The Rise of the Brand Collaboration

Brand x Brand

‘Adidas x Yeezy’, ‘Supreme x Louis Vuitton’, ‘Nike x Apple’, ‘Aldi x Brewdog’ – brand collaborations are suddenly everywhere. Why is this? Could your brand benefit from a strategic partnership with another? If so, what are the risks and how should you manage them?

Defined as an 'alliance between two or more brands to create a specific product or service', brand collaborations are one of the latest trends in retail.  From fashion and beauty, to travel and homewares, brands are partnering up to offer fun, quirky and novel experience for consumers. So why the sudden explosion?  The current retail climate makes it difficult for brands to remain relevant.

Digital acceleration has given brands a dizzying range of services and media channels with which to advertise their products, and consumers an abundance of choice. Add to this the global pandemic pushing physical footfall to an all-time low, supply chain disruption and changing consumer demands, and brands and retailers are having to work harder than ever to keep up with the market and adapt to the adversities they face.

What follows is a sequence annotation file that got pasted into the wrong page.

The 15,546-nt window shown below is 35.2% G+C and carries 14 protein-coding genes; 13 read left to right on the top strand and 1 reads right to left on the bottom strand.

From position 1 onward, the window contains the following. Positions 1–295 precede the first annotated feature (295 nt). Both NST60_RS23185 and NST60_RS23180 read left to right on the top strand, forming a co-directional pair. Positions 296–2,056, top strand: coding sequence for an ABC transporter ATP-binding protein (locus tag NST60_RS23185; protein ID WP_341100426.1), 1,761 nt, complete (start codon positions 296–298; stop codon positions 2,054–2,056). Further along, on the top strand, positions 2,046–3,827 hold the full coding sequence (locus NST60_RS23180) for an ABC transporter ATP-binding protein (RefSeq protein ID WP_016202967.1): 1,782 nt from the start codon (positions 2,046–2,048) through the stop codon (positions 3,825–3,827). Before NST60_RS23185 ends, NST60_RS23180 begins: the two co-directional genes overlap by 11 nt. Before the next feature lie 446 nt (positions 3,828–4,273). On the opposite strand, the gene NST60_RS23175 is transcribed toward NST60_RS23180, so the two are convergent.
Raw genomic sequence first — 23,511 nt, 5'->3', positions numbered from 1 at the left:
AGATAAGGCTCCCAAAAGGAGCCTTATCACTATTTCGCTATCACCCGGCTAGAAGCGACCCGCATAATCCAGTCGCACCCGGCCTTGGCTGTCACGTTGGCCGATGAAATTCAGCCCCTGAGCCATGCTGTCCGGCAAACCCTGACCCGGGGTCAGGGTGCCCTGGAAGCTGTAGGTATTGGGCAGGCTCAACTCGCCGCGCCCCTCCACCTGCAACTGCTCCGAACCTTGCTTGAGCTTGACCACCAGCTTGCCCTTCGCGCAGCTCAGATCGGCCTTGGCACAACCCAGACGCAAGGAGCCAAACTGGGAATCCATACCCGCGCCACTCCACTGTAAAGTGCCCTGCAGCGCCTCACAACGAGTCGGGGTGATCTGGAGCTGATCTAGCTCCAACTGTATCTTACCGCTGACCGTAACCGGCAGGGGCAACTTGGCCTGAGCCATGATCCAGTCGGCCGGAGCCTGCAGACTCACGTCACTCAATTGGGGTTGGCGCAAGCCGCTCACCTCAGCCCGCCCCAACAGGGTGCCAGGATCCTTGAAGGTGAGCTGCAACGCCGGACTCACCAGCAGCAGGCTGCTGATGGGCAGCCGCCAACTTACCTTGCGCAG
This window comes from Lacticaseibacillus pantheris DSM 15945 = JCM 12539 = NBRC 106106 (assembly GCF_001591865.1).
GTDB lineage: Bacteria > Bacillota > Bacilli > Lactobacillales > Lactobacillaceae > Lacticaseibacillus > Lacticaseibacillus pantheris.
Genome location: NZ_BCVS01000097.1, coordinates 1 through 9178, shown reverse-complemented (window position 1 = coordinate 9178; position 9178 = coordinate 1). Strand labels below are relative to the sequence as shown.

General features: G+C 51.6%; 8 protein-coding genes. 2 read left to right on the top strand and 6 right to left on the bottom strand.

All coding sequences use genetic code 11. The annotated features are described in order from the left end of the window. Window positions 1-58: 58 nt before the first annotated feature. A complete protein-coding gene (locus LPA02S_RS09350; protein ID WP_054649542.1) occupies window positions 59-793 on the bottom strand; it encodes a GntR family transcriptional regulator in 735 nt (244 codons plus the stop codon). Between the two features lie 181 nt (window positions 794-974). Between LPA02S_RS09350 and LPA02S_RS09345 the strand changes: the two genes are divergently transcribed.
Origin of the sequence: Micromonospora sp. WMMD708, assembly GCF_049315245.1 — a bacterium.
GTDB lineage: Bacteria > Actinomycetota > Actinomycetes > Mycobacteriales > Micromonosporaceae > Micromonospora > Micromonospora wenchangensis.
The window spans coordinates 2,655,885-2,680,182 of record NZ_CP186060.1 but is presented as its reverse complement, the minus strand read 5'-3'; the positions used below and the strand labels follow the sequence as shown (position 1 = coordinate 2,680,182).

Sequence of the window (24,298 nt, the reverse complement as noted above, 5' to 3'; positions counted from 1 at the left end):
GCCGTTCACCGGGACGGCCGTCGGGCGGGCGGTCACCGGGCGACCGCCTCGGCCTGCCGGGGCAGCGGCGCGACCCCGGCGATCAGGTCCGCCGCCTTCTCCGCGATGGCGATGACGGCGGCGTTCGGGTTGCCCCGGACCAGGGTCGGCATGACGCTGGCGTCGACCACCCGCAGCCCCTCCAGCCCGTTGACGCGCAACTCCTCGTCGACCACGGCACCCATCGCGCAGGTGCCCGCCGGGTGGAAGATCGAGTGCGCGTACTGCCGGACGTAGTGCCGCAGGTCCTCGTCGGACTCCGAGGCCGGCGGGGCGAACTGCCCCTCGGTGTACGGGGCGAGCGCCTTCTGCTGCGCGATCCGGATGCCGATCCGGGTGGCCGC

Brand collaborations have emerged as a strategic marketing solution to these challenges, and it's easy to see why. The following examples demonstrate just some of the wide-ranging benefits.

Example brand collaborations

'McDonald's x Beyond Meat'

A successful collaboration can put a brand in front of a whole new customer base, thereby expanding market reach, while simultaneously demonstrating that the brand is innovative and original. McDonald’s recent collaboration with ‘Beyond Meat (McDonalds x Beyond Meat)’ to create the McPlant, a vegan plant-based burger, is a good example of this.